I teach a wide range of courses from freshmen humanities to graduate seminars.  Although I specialize in early America, I am broadly trained as an Americanist and have taught both introductory courses and specialized topics from the colonial era to the present, as well as ancient and early modern humanities.   Although I prefer discussion-based courses, I also regular team-teach in a lecture-discussion course.  In my lectures for this course, I am constantly seeking new means to deliver content effectively and to engage my audience and make their experiences relevant.  Although I do teach some classes that focus primarily on textual analysis, the vast majority of my classes tend to read texts and objects in the context of the era’s religious, cultural, and artistic movements. If these courses often contain a digital component, it is only because I believe it will enhance student learning: for me digital methods should do something old in a better way or allow new paths of inquiry, rather than solely be an end in and of themselves.


My deep interest writing pedagogy also underlies my courses.  For me writing happens in steps, and in each class I try to aim to help students take their writing to the next level.  In addition to having overseen Reed College’s writing improvement committee and writing center in past years, I have led faculty research and writing groups that focused on advanced academic writing and goal planning.  I am greatly influenced by the methods of Wendy Belcher and her writing workshop approach to academic genres.  My interest in academic writing also influences my advising of senior theses and master students’ degree papers. I enjoy helping students learn how to develop their ideas and express their arguments succinctly and successfully.  Some of my most pleasurable teaching moments have come during paper conferences and thesis meetings when I helped students reach their potential.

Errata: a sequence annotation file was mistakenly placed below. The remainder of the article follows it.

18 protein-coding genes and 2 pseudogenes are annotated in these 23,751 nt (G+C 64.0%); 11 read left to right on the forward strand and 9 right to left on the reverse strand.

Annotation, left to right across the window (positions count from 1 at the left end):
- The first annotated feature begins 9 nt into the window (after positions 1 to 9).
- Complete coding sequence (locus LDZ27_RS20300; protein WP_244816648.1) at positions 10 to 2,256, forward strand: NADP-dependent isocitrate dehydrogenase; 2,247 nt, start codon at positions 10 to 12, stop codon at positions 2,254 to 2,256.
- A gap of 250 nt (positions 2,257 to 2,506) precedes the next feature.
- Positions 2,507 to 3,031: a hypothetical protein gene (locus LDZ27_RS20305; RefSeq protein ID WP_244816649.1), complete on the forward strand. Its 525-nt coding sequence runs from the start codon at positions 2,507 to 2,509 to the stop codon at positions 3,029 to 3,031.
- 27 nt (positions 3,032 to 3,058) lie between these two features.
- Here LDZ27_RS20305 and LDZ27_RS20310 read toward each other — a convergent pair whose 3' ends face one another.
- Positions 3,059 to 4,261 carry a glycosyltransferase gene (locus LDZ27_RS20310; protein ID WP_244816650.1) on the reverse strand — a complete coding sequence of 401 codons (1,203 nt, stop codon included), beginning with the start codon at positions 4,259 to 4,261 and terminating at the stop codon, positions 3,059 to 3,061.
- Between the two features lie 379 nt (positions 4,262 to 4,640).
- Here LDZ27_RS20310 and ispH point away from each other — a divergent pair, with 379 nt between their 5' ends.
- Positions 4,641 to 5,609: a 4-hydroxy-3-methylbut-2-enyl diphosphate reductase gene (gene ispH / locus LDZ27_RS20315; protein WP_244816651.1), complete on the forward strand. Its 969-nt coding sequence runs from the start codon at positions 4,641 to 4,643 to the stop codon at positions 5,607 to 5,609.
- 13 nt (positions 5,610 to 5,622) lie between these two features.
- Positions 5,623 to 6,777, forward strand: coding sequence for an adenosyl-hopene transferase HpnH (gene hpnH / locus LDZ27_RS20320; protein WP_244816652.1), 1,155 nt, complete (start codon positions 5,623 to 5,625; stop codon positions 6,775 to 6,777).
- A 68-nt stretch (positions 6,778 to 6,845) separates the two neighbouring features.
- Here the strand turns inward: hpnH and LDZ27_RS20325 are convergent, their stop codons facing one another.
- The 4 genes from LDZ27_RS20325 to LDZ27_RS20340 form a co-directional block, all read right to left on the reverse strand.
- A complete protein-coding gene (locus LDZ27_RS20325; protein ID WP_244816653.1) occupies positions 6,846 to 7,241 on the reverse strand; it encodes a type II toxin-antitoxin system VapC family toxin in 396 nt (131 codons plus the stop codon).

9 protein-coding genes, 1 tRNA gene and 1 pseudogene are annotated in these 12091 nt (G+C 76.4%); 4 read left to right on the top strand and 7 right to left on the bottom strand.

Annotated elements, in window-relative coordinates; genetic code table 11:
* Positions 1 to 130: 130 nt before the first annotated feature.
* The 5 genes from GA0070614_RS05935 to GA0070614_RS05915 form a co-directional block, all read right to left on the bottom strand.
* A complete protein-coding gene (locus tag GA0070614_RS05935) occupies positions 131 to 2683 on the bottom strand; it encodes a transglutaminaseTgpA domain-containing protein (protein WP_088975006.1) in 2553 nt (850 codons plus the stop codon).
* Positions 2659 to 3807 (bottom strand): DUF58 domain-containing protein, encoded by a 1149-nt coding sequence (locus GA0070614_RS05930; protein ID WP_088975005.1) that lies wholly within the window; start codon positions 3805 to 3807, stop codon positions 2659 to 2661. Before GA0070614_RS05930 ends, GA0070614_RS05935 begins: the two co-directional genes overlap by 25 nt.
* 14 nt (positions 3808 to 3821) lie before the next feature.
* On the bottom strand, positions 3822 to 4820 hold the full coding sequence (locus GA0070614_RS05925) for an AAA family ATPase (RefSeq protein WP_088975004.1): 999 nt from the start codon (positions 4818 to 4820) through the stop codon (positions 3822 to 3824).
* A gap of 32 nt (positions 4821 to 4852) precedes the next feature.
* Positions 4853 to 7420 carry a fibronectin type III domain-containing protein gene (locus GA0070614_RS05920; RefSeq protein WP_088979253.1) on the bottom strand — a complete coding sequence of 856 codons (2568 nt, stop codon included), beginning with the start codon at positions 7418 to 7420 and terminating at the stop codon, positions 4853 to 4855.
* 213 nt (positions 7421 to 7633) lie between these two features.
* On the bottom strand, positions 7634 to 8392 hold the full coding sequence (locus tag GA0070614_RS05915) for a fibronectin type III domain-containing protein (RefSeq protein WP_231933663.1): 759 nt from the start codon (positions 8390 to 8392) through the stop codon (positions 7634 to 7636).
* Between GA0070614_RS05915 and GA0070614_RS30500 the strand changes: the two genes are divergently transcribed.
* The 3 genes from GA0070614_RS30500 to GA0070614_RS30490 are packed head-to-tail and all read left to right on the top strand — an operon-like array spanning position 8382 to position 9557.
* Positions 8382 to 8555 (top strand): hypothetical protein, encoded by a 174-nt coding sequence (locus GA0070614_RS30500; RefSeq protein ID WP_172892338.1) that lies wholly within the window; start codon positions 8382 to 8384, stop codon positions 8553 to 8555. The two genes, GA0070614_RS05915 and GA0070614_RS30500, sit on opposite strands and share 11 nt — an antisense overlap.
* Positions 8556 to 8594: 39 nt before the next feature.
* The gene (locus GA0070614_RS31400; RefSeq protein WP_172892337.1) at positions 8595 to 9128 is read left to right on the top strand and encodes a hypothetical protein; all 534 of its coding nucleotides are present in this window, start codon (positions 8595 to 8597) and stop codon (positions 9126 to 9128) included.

Whether in lecture, small classes, or working one-on-one, my goal is to help students strive to answer that fundamental question for humanists, “so what?”  What is at stake in our inquiries?  How and why does my research matter?  For me, this means teaching students to let themselves be challenged. I believe that humanism begins when we allow what we study to question our own assumptions.  Here I think of Rilke’s beautiful poem, “Archaic Torso of Apollo" (1908).  In it Rilke speaks of seeing a fragment of an archaic Greek statue in the Louvre.  It is broken and worn by time; yet, like other artifacts from the past, the statue dazzles us. It is “still suffused with brilliance from inside.”  Because of this brilliance, we do not just gaze at the relic from the past; rather, it gazes back at us. “For here [in the statue] there is no place / that does not see you,” Rilke tells us. “You must change your life.” My goal as a teacher is to allow students to see the object’s gaze, to hear the text speak, and to begin to rethink themselves and their work.